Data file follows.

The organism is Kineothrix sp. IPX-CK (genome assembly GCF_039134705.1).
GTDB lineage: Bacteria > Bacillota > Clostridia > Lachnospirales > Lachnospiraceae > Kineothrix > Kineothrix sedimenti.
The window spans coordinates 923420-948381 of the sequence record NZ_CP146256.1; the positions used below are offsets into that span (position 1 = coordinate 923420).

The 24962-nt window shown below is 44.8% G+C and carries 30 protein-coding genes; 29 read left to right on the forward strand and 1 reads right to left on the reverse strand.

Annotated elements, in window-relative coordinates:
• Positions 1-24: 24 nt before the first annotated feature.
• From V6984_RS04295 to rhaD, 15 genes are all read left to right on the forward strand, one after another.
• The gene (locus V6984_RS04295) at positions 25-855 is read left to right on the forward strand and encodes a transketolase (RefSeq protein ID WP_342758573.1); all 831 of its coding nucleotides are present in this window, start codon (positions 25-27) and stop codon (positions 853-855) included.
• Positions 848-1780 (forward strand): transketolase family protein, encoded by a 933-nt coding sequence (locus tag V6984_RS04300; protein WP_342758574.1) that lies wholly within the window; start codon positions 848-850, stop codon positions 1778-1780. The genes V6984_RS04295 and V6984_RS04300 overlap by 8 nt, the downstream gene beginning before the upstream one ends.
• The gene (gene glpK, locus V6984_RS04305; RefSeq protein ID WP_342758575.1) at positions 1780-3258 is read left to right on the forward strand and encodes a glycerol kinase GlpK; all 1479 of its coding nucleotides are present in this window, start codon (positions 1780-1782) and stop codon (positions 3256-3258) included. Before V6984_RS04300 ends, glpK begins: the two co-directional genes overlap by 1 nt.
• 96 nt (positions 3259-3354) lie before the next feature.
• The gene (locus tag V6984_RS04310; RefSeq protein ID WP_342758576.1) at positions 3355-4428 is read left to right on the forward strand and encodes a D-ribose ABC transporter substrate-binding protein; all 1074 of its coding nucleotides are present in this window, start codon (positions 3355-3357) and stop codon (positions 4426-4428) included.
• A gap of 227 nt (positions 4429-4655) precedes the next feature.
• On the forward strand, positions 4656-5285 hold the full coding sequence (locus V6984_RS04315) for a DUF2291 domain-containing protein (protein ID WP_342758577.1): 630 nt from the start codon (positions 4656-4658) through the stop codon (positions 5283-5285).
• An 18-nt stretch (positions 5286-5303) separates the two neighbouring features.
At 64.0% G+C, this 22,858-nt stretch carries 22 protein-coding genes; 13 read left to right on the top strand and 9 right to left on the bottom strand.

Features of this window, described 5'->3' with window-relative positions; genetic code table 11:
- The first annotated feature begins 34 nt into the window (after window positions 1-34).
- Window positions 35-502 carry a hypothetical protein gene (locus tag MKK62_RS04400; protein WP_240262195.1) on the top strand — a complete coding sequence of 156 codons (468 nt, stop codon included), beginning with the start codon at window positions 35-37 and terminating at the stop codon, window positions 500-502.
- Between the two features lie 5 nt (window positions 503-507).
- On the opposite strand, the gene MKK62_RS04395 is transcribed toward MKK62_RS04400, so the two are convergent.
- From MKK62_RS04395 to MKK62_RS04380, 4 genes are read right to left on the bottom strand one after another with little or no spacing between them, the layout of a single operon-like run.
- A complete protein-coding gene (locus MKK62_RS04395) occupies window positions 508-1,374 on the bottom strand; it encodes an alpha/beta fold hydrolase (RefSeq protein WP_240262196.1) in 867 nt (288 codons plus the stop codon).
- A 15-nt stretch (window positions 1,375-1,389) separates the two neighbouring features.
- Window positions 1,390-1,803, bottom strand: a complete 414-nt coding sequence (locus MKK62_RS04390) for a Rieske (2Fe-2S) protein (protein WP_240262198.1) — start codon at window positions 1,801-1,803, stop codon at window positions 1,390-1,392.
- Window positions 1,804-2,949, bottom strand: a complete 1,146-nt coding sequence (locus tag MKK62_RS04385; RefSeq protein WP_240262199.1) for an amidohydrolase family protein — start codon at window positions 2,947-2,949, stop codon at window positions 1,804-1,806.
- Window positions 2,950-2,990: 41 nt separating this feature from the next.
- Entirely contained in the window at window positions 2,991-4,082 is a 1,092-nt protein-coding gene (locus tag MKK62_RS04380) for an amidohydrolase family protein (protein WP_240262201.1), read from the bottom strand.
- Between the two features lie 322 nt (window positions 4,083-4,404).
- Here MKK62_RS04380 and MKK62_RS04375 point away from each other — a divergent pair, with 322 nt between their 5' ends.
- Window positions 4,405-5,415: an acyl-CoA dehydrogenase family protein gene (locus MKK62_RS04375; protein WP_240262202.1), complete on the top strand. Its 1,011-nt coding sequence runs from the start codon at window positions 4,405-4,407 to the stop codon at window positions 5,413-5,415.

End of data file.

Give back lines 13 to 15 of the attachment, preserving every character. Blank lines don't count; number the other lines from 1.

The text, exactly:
• A gap of 227 nt (positions 4429-4655) precedes the next feature.
• On the forward strand, positions 4656-5285 hold the full coding sequence (locus V6984_RS04315) for a DUF2291 domain-containing protein (protein ID WP_342758577.1): 630 nt from the start codon (positions 4656-4658) through the stop codon (positions 5283-5285).
• An 18-nt stretch (positions 5286-5303) separates the two neighbouring features.